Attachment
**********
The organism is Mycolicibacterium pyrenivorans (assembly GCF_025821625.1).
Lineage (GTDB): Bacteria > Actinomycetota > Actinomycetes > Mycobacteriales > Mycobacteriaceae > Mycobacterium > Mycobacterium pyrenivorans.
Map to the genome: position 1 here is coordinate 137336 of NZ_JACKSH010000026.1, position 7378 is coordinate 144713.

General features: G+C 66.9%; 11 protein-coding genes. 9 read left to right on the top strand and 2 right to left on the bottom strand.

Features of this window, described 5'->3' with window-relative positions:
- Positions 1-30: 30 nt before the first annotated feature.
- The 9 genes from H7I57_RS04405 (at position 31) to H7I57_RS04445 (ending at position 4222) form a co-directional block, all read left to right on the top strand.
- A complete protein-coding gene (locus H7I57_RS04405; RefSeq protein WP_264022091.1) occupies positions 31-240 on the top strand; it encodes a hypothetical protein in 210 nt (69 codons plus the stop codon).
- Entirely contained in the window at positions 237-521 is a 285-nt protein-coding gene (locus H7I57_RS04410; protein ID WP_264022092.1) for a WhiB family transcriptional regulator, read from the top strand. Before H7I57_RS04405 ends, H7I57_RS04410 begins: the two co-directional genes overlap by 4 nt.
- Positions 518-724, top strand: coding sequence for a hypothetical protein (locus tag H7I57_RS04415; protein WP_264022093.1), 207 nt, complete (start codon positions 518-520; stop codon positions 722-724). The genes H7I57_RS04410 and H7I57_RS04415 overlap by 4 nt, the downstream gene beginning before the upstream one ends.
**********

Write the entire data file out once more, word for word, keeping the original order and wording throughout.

The organism is Mycolicibacterium pyrenivorans (assembly GCF_025821625.1).
Lineage (GTDB): Bacteria > Actinomycetota > Actinomycetes > Mycobacteriales > Mycobacteriaceae > Mycobacterium > Mycobacterium pyrenivorans.
Map to the genome: position 1 here is coordinate 137336 of NZ_JACKSH010000026.1, position 7378 is coordinate 144713.

General features: G+C 66.9%; 11 protein-coding genes. 9 read left to right on the top strand and 2 right to left on the bottom strand.

Features of this window, described 5'->3' with window-relative positions:
- Positions 1-30: 30 nt before the first annotated feature.
- The 9 genes from H7I57_RS04405 (at position 31) to H7I57_RS04445 (ending at position 4222) form a co-directional block, all read left to right on the top strand.
- A complete protein-coding gene (locus H7I57_RS04405; RefSeq protein WP_264022091.1) occupies positions 31-240 on the top strand; it encodes a hypothetical protein in 210 nt (69 codons plus the stop codon).
- Entirely contained in the window at positions 237-521 is a 285-nt protein-coding gene (locus H7I57_RS04410; protein ID WP_264022092.1) for a WhiB family transcriptional regulator, read from the top strand. Before H7I57_RS04405 ends, H7I57_RS04410 begins: the two co-directional genes overlap by 4 nt.
- Positions 518-724, top strand: coding sequence for a hypothetical protein (locus tag H7I57_RS04415; protein WP_264022093.1), 207 nt, complete (start codon positions 518-520; stop codon positions 722-724). The genes H7I57_RS04410 and H7I57_RS04415 overlap by 4 nt, the downstream gene beginning before the upstream one ends.